Seafood rich in omega-3 may promote healthy aging
In our increasingly aging society, it is worth asking: what can we do to ensure that we don’t just live longer lives, but also healthier ones? New research suggests one possible answer — eat more seafood!
A new study, led by Heidi Lai from the Friedman School of Nutrition Science and Policy at Tufts University in Boston, MA, investigates the link between high consumption of omega-3-rich seafood and healthy aging.
Lai and colleagues define “healthy aging” as “meaningful lifespan without chronic diseases and with intact physical and mental function.”
As the researchers explain in their paper, the problem of healthy aging is increasingly important. Populations are aging rapidly across the globe and the rates of chronic disease along with them.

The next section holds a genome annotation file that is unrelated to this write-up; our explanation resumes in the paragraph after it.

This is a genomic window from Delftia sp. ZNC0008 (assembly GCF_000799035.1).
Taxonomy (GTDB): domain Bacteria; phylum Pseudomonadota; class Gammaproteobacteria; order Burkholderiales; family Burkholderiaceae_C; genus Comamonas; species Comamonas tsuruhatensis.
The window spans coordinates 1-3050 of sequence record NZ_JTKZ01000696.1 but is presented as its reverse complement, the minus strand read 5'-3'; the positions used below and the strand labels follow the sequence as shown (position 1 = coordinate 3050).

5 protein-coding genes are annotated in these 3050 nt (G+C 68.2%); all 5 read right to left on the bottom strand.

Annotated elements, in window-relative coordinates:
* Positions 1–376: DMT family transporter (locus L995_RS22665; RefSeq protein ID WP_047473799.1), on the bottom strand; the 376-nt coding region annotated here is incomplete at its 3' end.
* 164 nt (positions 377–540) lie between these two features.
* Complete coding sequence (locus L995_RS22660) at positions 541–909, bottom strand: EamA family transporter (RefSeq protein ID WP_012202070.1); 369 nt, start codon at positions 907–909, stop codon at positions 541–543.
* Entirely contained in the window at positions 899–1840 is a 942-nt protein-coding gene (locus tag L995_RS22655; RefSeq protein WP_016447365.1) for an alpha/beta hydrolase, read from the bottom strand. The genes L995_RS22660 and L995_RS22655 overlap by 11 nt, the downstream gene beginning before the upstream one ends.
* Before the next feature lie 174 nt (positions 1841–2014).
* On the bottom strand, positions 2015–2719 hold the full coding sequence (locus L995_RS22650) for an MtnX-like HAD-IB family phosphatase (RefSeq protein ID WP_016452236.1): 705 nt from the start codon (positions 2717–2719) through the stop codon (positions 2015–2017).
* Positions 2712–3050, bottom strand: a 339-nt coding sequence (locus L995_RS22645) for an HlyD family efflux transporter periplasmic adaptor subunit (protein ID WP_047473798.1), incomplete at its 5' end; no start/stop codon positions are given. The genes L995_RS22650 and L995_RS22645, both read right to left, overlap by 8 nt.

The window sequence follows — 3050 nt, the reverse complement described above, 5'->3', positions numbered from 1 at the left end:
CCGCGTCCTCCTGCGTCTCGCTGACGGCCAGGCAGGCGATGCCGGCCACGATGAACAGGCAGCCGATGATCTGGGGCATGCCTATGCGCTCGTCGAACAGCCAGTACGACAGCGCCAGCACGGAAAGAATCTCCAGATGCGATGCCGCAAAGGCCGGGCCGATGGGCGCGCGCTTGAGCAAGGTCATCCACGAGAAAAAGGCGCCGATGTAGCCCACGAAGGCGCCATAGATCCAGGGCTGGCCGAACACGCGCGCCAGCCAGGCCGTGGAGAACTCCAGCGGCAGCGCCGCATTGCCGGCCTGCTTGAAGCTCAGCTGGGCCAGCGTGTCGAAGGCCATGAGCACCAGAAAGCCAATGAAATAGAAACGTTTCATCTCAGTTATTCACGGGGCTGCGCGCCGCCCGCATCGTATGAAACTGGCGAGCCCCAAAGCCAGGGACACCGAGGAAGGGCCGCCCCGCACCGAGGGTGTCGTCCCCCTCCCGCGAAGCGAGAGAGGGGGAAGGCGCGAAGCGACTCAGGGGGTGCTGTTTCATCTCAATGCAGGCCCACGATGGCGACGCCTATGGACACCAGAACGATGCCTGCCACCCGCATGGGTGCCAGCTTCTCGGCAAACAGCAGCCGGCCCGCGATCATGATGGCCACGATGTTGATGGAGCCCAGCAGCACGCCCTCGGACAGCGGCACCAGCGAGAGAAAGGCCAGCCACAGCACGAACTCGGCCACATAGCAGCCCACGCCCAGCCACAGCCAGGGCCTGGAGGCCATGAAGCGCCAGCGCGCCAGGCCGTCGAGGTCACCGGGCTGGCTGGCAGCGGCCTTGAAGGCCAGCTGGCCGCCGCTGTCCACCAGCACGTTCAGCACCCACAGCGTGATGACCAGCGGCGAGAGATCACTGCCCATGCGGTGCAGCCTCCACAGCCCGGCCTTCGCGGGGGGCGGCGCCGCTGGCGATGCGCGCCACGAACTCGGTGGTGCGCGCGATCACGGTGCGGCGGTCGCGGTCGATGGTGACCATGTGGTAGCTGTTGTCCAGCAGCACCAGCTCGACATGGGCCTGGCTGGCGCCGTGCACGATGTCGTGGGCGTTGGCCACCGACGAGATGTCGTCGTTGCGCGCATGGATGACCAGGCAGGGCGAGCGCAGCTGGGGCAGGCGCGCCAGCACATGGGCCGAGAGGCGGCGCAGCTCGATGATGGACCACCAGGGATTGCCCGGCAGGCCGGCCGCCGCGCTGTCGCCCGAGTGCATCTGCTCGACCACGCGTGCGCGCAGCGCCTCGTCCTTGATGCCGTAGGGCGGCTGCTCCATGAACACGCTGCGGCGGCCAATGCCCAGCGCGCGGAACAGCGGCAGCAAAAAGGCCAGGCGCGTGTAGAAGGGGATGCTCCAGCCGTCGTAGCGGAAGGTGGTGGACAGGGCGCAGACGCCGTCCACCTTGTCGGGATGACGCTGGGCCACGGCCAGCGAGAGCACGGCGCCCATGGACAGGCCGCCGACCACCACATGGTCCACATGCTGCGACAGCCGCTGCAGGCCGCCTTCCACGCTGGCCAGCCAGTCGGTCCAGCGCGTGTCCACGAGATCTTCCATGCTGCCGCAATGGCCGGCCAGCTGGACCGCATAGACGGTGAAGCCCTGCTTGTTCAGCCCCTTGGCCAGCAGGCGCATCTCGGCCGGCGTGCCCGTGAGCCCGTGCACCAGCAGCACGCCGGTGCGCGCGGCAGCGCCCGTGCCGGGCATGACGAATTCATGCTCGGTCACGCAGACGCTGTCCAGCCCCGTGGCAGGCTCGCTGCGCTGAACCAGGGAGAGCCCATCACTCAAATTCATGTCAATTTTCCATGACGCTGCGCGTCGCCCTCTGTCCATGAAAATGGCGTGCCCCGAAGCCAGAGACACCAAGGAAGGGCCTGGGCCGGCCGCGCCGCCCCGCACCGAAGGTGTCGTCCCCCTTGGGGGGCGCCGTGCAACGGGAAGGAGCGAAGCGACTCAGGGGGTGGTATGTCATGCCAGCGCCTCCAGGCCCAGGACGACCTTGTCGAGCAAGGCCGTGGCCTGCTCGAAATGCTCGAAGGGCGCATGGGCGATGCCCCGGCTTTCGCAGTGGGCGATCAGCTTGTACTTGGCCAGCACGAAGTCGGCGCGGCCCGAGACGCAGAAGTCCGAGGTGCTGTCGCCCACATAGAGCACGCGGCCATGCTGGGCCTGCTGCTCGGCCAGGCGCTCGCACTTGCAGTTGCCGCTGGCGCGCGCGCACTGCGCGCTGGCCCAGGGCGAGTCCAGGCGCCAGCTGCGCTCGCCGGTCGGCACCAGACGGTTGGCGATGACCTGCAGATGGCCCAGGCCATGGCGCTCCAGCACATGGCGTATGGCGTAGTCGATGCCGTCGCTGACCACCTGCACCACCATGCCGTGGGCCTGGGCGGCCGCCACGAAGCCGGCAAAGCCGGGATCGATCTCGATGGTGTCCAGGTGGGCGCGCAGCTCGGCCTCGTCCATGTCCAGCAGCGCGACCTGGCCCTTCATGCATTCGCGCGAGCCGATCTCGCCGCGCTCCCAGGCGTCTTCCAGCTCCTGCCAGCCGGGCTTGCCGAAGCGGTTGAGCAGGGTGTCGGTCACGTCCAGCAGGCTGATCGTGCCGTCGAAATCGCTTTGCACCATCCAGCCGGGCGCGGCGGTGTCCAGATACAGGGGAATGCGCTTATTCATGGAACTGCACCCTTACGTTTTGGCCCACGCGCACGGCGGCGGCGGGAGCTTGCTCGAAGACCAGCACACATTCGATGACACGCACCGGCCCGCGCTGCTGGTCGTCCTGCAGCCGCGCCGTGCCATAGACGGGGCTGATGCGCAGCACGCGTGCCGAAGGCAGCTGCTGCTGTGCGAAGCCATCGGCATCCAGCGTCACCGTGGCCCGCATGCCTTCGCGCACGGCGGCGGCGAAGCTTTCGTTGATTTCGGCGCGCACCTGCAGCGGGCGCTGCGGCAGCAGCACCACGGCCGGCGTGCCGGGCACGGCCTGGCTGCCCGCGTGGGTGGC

So, more and more research is looking into what constitutes healthy aging and what we can do to achieve it. In this regard, the studies on the link between omega-3 fatty acids and age-related chronic disease have been somewhat inconsistent.
For instance, some studies referenced by Lai and colleagues have found an inverse relation between omega-3 consumption and cardiovascular disease. However, others have found that omega-3 intake correlates with a higher incidence of prostate cancer.
Other studies have yielded “mixed or inconclusive” results when it comes to omega-3s and “cancer, diabetes, lung disease, severe chronic kidney disease, and cognitive and physical dysfunction.”
So, the researchers set out to clarify this potentially significant role that dietary omega-3 fatty acids play in the aging process. The scientists published their findings in the journal The BMJ.